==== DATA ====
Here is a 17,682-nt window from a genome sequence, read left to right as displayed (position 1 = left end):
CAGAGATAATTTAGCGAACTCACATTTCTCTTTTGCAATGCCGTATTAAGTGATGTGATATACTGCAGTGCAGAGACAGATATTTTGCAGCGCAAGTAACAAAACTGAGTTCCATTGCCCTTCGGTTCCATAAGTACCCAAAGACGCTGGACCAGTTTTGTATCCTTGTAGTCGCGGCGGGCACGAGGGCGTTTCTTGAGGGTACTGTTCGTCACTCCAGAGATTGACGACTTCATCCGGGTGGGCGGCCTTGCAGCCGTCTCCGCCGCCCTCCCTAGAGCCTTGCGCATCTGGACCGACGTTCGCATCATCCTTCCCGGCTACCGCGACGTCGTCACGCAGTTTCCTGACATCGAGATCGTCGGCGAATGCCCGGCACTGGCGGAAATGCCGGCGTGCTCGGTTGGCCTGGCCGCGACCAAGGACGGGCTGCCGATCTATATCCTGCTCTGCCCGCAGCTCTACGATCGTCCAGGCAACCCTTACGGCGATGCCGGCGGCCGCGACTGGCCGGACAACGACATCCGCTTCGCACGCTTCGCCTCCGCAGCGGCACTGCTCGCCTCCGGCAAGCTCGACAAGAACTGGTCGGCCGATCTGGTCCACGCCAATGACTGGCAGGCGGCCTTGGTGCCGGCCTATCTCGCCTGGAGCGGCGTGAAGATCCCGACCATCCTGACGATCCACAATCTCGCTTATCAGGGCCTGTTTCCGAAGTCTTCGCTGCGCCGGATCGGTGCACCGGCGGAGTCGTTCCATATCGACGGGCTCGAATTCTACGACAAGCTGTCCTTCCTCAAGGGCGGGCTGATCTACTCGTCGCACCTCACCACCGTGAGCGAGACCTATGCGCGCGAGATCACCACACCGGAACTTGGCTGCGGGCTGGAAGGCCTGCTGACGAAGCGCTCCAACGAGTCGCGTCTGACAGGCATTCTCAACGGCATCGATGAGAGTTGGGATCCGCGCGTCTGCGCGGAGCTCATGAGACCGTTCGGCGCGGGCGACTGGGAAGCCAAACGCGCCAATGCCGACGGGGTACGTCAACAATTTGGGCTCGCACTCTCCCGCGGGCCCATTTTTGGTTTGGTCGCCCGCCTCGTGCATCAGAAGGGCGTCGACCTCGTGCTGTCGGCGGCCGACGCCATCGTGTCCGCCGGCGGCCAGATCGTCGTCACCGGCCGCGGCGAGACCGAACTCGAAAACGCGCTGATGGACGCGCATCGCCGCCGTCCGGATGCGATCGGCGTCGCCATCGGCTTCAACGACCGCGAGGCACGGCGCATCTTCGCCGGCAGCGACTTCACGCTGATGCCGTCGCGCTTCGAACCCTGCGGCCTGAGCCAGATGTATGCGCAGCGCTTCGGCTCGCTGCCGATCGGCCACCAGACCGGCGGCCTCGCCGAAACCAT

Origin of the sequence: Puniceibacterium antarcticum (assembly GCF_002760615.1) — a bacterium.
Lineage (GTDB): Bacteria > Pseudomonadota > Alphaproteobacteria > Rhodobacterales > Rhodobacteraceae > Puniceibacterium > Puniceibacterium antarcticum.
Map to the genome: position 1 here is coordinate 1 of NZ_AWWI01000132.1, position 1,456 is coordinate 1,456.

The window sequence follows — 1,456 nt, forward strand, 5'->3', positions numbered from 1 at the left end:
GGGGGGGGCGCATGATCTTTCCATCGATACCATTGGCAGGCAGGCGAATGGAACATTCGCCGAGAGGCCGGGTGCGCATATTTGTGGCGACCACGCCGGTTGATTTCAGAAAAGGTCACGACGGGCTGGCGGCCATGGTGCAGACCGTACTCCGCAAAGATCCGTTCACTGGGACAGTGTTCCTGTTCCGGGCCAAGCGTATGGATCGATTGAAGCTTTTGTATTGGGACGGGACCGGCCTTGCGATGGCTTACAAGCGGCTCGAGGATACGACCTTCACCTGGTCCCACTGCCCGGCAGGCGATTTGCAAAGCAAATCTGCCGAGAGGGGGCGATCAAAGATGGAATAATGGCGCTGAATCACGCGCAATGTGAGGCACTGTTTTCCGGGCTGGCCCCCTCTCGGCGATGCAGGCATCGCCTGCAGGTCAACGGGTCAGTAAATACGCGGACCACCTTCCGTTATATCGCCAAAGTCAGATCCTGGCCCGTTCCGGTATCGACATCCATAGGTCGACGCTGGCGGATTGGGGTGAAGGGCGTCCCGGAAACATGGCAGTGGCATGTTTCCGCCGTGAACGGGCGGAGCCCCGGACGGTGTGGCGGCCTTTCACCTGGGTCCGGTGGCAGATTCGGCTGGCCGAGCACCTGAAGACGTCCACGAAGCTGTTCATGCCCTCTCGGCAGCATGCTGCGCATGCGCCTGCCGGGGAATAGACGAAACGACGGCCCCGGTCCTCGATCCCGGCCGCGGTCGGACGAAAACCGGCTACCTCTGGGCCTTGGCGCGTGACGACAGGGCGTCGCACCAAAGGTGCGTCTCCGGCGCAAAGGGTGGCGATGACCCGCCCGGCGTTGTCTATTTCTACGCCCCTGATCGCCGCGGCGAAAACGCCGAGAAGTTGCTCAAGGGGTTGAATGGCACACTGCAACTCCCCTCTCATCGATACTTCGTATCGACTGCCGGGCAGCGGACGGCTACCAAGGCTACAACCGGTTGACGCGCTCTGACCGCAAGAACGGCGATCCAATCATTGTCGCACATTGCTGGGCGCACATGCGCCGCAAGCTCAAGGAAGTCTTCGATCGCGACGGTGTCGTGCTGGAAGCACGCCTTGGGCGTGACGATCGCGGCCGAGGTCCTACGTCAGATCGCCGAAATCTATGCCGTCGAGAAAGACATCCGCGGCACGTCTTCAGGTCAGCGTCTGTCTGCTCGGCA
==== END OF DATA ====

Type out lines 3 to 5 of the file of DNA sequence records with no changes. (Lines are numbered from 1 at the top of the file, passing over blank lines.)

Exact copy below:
Origin of the sequence: Puniceibacterium antarcticum (assembly GCF_002760615.1) — a bacterium.
Lineage (GTDB): Bacteria > Pseudomonadota > Alphaproteobacteria > Rhodobacterales > Rhodobacteraceae > Puniceibacterium > Puniceibacterium antarcticum.
Map to the genome: position 1 here is coordinate 1 of NZ_AWWI01000132.1, position 1,456 is coordinate 1,456.